Many educators and school management teams feel they are already doing their bit to involve parents.  They are sending emails home regularly to keep families updated.  Whenever there is a problem, they arrange a meeting to talk.  There might even be a special app that parents can use to talk to the school if they need help.  However, research tells us that these actions alone are not enough to create the kind of school-family connections that are going to raise student achievement.  For this remote teaching and learning experience to be a successful one, we can and we must do better. 

Educators can get involved and support families with guidance but this is not enough.  There needs to also be time devoted to listening to parents and caregivers and learning from the insights that only they can give us about what is happening at home.

Ways to involve and engage families

Using the NNPS partnerships model [3], we can identify and encourage specific types of parental involvement that can directly impact the remote learning experience in a positive way.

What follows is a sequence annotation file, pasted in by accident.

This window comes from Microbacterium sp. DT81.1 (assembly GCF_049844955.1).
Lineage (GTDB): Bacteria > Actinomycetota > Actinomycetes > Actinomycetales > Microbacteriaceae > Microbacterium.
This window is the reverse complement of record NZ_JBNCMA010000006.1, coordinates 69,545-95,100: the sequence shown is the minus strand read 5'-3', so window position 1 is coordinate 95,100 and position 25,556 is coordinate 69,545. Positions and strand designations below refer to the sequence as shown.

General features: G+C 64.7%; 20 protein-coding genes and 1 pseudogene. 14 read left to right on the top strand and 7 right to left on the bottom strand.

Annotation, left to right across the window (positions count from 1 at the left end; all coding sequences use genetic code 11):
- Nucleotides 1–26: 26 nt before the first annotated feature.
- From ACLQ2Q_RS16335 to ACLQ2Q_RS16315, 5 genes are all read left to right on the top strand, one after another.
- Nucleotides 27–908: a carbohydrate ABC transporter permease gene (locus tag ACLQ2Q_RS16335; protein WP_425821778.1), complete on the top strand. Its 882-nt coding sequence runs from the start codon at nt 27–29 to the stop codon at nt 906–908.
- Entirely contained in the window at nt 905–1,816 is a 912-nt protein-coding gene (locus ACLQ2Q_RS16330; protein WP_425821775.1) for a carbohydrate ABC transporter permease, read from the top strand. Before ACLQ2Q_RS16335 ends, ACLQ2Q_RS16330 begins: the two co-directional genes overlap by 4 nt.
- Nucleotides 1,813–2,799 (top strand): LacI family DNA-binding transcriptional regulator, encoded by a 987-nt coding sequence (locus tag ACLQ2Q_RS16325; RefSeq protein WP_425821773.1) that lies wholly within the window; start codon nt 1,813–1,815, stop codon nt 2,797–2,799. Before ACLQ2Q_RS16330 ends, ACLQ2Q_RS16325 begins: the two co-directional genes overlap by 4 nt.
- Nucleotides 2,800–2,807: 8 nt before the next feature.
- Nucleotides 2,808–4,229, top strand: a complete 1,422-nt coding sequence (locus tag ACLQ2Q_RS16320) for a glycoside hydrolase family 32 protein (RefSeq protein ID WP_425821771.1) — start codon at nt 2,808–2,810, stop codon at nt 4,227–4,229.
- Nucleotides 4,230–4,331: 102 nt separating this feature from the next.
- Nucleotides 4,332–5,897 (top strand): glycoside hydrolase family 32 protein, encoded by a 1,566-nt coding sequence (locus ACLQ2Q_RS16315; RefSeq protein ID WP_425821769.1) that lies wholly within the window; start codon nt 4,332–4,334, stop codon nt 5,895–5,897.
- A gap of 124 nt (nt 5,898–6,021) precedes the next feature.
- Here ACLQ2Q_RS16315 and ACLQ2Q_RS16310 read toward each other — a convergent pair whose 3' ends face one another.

• Parenting
  • Communication
  • Learning From Home
  • Decision making

Let’s take a look at what each of these areas might look like in practice.


Teachers can help parents and students succeed by providing them with information and resources to set up the home conditions that are physically and emotionally conducive to learning.

  • Send suggestions for activities and routines that can contribute to emotional and physical well-being. 
  • Tips for dealing with challenging behavior such as these Parenting Cue Cards.
  • Establish how families can encourage and guide students and make it clear that they are not expected to “teach” their children.  


Now, more than ever, maintaining effective and frequent communication with families needs to be a priority.  It is key to strengthening the relationship with families, building trust and confidence.